• Exposure netting. Take advantage of exposure netting opportunities to reduce unnecessary FX trading.
  • Collateral management. In an area of shifting interest rates, reduce the amount of cash that is set aside in terms of collateral requirements. 

Removing FX gains and losses: the power of delay

The market-based approach to remove the impact of FX gains and losses outlined here is especially well suited to reach these objectives. Here, again, we see the importance of conditional orders to delay hedge execution

Delaying hedge execution with conditional orders allows finance teams to reduce the cost of hedging in the event of unfavourable forward points and to uncover exposure netting opportunities. It is also a way to optimise collateral management. 

Let us see this in more detail.

The fact that currencies trade against each other at various degrees of forward premium / discount plays a major role in FX risk management. There are two key rules of thumb for optimising forward points in currency hedging: 

  • With favourable forward points. Anticipate hedge execution as much as possible. The hedge rate captures the positive impact of interest rate differentials. 
  • With unfavourable forward points. Delay edge execution as much as possible with conditional FX orders. The hedge rate improves as hedging is postponed.

Note that, while delaying hedge execution with conditional FX orders, the underlying currency risk remains fully under active management as conditional stop-loss and take-profit orders must be monitored 24/7.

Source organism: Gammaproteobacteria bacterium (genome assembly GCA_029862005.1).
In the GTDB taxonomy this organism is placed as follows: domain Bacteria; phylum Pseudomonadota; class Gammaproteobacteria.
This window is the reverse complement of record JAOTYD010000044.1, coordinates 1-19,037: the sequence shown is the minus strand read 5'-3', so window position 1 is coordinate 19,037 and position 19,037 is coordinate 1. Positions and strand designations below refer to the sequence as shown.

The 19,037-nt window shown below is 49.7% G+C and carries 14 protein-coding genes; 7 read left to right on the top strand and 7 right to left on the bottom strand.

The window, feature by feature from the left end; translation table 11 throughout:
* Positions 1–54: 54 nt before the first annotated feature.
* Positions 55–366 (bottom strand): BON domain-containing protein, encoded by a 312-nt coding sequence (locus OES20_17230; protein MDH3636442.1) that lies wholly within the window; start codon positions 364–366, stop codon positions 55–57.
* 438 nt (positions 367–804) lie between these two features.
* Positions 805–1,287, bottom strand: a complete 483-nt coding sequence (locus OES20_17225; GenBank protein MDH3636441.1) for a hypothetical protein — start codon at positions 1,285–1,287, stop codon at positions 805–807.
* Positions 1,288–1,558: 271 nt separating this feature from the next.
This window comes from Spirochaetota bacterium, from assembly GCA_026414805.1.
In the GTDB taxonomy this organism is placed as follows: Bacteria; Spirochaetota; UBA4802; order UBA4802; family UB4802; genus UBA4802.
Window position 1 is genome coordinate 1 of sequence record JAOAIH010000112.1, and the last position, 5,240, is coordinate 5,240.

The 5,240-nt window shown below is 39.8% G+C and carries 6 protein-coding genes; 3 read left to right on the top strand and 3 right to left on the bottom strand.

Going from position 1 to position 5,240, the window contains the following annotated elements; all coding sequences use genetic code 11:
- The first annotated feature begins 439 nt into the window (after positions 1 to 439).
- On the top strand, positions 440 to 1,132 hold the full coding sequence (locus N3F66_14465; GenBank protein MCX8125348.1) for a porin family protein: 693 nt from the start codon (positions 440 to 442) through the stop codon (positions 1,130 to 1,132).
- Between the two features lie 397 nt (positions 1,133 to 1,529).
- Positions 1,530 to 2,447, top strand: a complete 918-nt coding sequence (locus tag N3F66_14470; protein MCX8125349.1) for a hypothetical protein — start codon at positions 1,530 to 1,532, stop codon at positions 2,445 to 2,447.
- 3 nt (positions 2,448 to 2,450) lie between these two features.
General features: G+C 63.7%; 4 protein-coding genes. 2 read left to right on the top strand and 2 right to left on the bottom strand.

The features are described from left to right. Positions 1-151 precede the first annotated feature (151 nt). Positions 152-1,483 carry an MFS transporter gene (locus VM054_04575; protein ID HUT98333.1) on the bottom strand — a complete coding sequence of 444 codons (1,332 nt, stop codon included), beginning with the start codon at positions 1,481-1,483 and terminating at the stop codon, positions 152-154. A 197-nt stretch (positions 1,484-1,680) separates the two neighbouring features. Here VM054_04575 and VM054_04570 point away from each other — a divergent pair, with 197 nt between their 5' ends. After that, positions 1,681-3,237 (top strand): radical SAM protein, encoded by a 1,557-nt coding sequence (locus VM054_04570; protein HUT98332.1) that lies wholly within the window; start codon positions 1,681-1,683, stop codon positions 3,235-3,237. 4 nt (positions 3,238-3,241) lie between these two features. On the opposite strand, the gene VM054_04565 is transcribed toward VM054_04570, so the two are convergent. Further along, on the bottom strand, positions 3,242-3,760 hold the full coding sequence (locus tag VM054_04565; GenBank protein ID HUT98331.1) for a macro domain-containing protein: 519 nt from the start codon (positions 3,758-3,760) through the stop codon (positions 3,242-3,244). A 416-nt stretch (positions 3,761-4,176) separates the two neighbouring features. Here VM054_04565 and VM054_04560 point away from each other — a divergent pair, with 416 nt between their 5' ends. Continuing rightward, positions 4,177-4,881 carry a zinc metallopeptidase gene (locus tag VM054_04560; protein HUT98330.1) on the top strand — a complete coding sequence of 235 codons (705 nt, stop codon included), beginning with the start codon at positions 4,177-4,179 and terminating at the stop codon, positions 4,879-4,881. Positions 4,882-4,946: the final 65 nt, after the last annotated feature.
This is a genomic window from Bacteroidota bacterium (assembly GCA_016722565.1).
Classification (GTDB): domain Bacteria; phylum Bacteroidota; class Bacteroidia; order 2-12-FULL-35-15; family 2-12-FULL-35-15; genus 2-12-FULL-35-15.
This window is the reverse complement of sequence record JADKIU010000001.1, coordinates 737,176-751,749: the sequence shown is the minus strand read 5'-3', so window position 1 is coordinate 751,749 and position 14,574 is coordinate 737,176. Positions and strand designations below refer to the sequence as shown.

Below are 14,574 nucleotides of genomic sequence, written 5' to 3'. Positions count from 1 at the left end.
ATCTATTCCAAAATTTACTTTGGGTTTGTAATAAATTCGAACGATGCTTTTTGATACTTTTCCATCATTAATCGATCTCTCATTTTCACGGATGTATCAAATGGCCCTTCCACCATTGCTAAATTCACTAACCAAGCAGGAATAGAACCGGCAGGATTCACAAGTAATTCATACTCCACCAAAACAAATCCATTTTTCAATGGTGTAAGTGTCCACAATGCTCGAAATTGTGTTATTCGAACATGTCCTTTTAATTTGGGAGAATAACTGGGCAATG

Reducing the cost of carry with conditional orders

Exposure netting

Looming large: the automation imperative

We started this blog by describing best practices in balance sheet hedging to remove FX gains and losses as a middle-of-the-road approach between: (a) hedging accumulated exposures at arbitrarily set dates; (b) hedging each individual balance sheet item. 

We discussed the role played by conditional stop-loss and take-profit orders in allowing treasury teams to reach their principal objective —effectively removing the impact of FX gains and losses from the P/L— in accordance with their risk tolerance levels.

We then showed how delayed hedge execution plays an important role in terms of the firms’ secondary goals, including forward points optimisation, exposure netting and collateral management.

We’ve come a long way. But we’re not done yet. The next blog describes in detail what we call the automation imperative.

Agustin Mackinlay
Agustin Mackinlay is a Financial Writer at Kantox. He has previously worked at an investment bank specialising in Emerging Markets. Agustin teaches several courses in Finance at LaSalle University and EAE Business School in Barcelona. He holds degrees from the University of Amsterdam and from the Kiel Institute of World Economics in Germany.